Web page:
Mathematical Method, The: A Transition to Advanced Mathematics, 1/e
Murray Eisenberg, University of Massachusetts, Amherst Published August, 1995 by Prentice Hall Engineering/Science/Mathematics
 
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offers an alternative approach to topics which overlap those in subsequent abstract analysis and algebra courses — e.g., the axiomatic treatment of the reals as an ordered field that is Archimedean, and has the nested interval property (instead of being order complete in terms of least upper bounds). treats recursion carefully and correctly — to avoid the mystification that typically results from casual treatment of recursive definition. makes explicit what is being assumed about natural numbers and integers (Appendix D). uses the notation and terminology of functions (explained in Appendix B) where appropriate throughout — to help students obtain experience with the critical notion of function in a variety of contexts. intersperses problems through the narrative.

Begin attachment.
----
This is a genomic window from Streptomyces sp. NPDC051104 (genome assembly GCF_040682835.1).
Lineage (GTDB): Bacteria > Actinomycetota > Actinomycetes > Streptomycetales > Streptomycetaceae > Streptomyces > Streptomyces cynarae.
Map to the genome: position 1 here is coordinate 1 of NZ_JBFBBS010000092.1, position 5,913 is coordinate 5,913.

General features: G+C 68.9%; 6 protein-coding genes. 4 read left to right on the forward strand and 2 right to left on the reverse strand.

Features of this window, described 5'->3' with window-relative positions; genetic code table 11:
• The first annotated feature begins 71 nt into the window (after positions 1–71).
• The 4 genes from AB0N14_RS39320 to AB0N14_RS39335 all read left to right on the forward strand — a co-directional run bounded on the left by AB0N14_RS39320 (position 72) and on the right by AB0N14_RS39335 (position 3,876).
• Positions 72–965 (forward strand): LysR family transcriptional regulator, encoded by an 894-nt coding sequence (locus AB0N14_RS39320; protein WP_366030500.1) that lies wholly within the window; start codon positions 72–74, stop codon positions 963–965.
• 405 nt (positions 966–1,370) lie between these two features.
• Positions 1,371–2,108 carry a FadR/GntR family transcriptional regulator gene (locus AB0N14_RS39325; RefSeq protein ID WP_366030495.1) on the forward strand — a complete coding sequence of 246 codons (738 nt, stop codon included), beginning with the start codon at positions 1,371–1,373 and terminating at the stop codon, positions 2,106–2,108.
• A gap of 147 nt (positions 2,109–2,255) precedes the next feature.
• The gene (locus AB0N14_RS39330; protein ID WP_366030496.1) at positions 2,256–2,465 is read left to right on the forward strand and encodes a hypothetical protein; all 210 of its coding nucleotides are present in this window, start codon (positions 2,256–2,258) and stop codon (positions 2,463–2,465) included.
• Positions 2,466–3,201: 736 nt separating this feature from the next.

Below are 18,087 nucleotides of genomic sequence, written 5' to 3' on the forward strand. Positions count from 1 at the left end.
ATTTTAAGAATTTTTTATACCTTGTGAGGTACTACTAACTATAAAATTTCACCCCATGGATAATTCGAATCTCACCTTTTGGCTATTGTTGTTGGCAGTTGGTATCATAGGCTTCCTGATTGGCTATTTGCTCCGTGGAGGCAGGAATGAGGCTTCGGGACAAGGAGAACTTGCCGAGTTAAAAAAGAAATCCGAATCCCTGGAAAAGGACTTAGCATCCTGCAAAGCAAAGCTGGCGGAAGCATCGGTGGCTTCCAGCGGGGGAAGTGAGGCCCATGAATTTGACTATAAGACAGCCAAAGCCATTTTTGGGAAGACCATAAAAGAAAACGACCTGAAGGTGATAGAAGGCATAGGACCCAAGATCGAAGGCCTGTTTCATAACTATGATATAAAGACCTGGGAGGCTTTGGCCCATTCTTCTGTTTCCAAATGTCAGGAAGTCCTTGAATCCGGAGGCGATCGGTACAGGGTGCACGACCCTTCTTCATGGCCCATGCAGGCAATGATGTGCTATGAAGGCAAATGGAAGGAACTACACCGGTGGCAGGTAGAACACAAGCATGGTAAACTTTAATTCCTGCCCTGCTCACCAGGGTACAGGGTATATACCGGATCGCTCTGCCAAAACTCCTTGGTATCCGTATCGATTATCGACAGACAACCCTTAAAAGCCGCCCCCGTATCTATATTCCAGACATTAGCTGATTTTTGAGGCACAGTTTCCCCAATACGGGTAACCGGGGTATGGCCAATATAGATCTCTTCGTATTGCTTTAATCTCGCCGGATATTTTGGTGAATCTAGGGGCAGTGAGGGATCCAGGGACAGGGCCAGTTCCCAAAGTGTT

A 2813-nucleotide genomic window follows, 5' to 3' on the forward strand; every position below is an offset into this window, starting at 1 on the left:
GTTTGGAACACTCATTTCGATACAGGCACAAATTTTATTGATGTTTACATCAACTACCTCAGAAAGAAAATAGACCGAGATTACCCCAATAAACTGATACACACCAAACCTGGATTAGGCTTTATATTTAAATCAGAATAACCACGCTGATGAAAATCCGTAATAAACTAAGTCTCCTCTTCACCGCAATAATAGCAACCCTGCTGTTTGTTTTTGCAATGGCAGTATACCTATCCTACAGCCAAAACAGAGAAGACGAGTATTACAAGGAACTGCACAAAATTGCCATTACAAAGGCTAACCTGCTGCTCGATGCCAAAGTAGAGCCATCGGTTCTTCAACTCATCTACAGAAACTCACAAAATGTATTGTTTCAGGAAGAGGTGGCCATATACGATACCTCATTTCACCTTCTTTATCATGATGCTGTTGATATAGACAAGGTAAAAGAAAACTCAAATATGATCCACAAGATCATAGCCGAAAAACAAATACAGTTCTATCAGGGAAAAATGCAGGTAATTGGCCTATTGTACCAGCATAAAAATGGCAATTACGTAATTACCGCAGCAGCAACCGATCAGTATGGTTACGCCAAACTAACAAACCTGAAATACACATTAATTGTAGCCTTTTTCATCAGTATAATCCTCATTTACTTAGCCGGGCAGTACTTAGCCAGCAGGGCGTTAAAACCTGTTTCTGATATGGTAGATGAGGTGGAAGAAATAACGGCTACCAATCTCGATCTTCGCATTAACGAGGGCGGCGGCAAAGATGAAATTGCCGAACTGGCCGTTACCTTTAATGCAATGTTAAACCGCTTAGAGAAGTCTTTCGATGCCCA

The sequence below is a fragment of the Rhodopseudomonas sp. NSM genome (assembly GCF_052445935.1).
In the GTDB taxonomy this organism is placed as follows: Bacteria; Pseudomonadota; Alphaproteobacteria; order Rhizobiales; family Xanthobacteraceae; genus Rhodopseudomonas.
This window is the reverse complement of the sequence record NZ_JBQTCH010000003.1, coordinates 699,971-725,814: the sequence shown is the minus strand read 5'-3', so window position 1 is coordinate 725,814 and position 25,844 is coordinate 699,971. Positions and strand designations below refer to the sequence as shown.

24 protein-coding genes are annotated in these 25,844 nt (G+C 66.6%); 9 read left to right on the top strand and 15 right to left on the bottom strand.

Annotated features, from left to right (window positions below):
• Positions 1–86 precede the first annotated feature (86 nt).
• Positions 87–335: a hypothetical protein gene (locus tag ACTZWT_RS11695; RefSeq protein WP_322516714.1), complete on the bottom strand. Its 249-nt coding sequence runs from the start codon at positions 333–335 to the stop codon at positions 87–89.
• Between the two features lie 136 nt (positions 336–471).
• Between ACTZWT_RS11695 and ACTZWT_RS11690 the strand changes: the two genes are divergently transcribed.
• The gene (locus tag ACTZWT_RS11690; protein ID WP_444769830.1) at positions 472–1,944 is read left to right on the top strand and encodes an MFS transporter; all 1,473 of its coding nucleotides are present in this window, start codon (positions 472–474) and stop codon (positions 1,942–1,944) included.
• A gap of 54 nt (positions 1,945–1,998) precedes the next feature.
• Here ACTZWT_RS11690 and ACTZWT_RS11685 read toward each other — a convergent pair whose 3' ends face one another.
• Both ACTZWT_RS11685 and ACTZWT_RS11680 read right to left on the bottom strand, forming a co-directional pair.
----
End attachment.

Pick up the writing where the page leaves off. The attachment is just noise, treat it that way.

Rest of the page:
Ordinary Induction. Recursion. Summation. Well–ordering and Strong Induction. Binomial Coefficients. 2. Number Theory. The Division Theorem. Divisibility. Prime Numbers. Congruence. Congruence Classes. 3. The Real Numbers. Fields. Ordered Fields. Nested Intervals and Completeness. Isomorphism of Fields. Null Sequences and Limits. The Complex Number Field. 4. Cardinality. Finite and Infinite Sets. Countable and Uncountable Sets. Uncountable Sets. Appendix A. Sets. Elements and Sets. Pairs and Products. Relations. Appendix B. Functions. Functions and Maps. Composition of Functions. Injections and Surjections. Sequences and Families. Appendix C. Equivalence Relations. Equivalence Relations. Partitions. Appendix D. The Integers. Natural Numbers: Working Assumptions. Natural Numbers: Peano Postulates. Integers: Working Assumptions. Integers: Construction. Rational and Real Numbers. Index.